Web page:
CEO Atsushi Sakurai's Paper Accepted by a IEEE Reliability Conference (RAMS) for Third Consecutive Year
On October 26, 2021, a paper by Atsushi Sakurai, CEO of FS Micro Corporation (Nagoya, Japan), a leading provider of ISO 26262 functional safety (Note 1) consulting services, was accepted at the 68th RAMS (RAMS 2022: Note 2). RAMS 2022 will be held in Tucson, Arizona, U.S.A., from January 24 to 27, 2022, and is sponsored by the Reliability Society of IEEE (Note 3).
Atsushi Sakurai received the Best Paper Award at the 14th ISPCE (ISPCE 2017: Note 4), an international conference on Product Safety of IEEE in 2017. In addition, his papers have been accepted to RAMS for three consecutive years since 2020. The title of the paper for RAMS 2022 is "Formulas of the Probabilistic Metric for Random Hardware Failures (PMHF: Note 5) to Resolve a Dilemma in ISO 26262."
Although the PMHF formula was revised in the second edition of ISO 26262, which took effect in 2018, its mathematical definition was not fully described. Atsushi Sakurai clarified the ambiguity in the second edition and derived a new PMHF equation in his paper in 2020. However, this equation is based on the assumption that detected multipoint faults (MPFs: Note 6) are considered as latent faults (LFs: Note 7), which is also present in the second edition of the standard. However, this assumption contradicts the latent fault metric (LFM: Note 8) specified in the standard itself.
This paper aims to solve the dilemma of this standard and strengthen the previous paper by deriving a new PMHF formula based on the assumption that the detected MPF is not a LF. This formula is expected to evaluate the PMHF value correctly, to reduce the design constraint on the Emergency Operating Time Tolerance Interval (EOTTI: Note 9) by 40 times, and to minimize the design effort in fault-tolerant systems (Note 10).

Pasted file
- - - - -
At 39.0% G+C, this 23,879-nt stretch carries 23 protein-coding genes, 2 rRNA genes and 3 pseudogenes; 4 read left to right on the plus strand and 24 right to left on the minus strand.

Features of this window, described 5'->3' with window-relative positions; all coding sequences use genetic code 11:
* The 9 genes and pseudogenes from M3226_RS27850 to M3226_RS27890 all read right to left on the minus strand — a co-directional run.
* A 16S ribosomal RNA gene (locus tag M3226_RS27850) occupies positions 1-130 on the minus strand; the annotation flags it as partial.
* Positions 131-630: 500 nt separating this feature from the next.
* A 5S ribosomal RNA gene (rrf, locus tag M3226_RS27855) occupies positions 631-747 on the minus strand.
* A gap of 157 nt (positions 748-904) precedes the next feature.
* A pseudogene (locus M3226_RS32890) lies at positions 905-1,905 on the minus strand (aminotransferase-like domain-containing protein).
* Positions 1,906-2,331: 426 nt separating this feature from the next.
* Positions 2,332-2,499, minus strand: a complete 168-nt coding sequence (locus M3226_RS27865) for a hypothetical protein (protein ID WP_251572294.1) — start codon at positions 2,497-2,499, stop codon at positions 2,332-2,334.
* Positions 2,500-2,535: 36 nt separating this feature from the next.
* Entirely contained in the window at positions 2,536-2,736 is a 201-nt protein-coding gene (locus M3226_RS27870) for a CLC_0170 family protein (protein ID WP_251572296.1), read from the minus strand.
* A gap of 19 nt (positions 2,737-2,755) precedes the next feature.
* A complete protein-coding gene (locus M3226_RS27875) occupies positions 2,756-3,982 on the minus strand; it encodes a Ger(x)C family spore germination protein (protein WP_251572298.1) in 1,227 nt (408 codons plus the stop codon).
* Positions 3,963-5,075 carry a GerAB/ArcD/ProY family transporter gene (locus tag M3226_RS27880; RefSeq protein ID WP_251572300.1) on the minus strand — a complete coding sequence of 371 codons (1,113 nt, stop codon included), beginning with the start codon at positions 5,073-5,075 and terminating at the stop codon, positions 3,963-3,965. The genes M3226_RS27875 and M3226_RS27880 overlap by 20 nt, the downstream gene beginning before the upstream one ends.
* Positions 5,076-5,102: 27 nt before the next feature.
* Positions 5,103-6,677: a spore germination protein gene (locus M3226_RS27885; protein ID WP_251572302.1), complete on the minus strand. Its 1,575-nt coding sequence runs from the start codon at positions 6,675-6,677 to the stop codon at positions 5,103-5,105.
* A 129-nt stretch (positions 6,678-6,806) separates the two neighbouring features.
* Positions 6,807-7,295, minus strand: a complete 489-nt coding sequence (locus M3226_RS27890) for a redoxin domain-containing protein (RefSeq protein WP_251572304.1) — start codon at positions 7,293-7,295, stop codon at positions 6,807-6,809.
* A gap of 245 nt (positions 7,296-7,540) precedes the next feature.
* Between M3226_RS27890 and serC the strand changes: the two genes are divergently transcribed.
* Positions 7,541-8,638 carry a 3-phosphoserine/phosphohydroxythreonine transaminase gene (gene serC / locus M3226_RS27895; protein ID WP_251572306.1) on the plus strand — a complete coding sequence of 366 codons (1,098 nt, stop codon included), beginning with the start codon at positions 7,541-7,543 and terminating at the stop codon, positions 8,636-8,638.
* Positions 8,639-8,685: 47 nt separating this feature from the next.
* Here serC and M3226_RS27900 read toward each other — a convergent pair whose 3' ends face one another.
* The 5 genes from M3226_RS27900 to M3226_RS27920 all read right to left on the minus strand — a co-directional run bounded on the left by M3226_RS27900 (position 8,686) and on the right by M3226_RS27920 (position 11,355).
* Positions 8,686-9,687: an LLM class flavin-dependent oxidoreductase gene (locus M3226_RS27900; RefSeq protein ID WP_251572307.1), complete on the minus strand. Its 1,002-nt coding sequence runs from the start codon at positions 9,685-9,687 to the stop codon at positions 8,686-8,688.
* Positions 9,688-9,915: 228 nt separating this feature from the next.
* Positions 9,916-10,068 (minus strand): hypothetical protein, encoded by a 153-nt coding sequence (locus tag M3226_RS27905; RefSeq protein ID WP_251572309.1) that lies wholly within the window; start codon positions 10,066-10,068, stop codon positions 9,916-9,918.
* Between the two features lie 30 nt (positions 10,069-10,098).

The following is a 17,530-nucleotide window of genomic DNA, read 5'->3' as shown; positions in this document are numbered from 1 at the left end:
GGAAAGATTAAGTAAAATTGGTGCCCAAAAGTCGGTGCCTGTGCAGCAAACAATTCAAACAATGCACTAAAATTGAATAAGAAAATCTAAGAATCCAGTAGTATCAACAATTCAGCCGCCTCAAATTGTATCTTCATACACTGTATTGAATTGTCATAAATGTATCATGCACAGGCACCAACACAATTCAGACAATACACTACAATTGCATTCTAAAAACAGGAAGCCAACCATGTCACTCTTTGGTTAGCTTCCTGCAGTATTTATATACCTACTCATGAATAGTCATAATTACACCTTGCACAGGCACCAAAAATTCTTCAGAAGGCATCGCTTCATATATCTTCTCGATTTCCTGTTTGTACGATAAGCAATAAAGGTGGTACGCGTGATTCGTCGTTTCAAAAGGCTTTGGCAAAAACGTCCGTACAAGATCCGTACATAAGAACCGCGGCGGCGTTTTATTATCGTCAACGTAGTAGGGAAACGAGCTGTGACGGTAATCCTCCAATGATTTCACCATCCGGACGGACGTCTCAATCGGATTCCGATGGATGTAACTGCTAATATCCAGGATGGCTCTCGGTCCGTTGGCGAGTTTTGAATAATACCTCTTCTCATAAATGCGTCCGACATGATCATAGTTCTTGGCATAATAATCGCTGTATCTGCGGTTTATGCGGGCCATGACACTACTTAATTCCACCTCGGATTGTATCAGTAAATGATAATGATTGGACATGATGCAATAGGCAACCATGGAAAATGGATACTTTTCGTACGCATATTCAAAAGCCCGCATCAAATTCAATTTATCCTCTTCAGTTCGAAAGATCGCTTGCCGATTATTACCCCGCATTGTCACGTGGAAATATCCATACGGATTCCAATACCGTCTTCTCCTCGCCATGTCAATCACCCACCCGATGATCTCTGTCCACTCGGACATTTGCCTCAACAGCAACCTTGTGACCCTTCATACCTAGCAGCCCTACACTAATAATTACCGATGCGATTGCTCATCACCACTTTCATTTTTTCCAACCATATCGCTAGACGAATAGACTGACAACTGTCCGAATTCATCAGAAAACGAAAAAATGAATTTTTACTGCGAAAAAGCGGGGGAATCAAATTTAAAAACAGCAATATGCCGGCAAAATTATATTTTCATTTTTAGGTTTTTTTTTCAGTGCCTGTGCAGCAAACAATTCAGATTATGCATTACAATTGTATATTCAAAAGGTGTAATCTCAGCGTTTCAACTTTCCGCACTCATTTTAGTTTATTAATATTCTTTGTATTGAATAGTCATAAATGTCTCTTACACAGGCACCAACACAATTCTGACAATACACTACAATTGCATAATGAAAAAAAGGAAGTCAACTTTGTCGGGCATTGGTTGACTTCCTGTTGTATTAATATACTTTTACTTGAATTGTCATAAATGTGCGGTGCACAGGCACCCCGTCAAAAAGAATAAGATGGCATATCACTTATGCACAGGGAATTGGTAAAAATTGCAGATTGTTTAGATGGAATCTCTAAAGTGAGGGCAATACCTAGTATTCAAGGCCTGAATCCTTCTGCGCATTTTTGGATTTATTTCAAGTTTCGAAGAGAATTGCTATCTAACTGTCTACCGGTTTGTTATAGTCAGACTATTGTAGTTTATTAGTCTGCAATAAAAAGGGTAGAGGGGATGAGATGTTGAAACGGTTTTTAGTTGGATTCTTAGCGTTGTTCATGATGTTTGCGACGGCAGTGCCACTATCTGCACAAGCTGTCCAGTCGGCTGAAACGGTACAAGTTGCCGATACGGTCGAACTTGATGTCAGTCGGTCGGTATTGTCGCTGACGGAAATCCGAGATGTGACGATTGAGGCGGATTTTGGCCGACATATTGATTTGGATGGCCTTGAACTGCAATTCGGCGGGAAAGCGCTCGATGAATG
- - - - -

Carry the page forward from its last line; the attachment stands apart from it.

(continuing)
Company name: FS Micro Corporation
Representative: Atsushi Sakurai
Date of establishment August 21, 2013
Capital: 32 million yen
Business description Consulting and seminars on functional safety of ISO 26262 automotive electronic devices
Address of Head Office 460-0011 4-1-57 Osu, Naka-ku, Nagoya, Aichi, Japan
E-mail address firstname.lastname@example.org
Note 1: Functional safety is the concept of enhancing safety at the system level by taking various safety measures. ISO 26262 is an international standard for functional safety for automotive electrical and electronic equipment.
Note 2: RAMS stands for The Annual Reliability & Maintainability Symposium, an international conference on reliability engineering organized annually by the IEEE Reliability Society. http://rams.org/
Note 3: IEEE stands for the Institute of Electrical and Electronics Engineers. It is the world's largest conference on electrical and electronic engineering technology in terms of number of participants and participating countries. http://ieee.org/
Note 4: ISPCE stands for IEEE Symposium on Product Compliance Engineering, an international conference on product safety organized annually by the IEEE Product Safety Society. http://2017.psessymposium.org/
Note 5: PMHF stands for Probabilistic Metric for Random Hardware Failures. It is one of the design target values for hardware in ISO 26262, which is a time average of the probability of system failure during the vehicle lifetime.
Note 6: MPF stands for Multiple-point Fault, which is a fault that does not violate the safety goal at a single point, but becomes a violation of the safety goal when multiple faults are combined.
Note 7: LF stands for Latent Fault. Among MPFs, it is a fault that is not detected by the safety mechanism.
Note 8: LFM stands for Latent Fault Metric, which is a coverage of how many LFs are in the system and how many of them can be detected, and is one of the design target values for hardware in ISO 26262.
Note 9: EOTTI stands for Emergency Operation Tolerant Time Interval. It is a time interval during which a violation of safety objectives will not occur if the system is repaired or switched to an alternative process within this period.
Note 10: A fault-tolerant system is a safety-enhancing system that can substitute the original function without immediately losing the function in the event of a failure.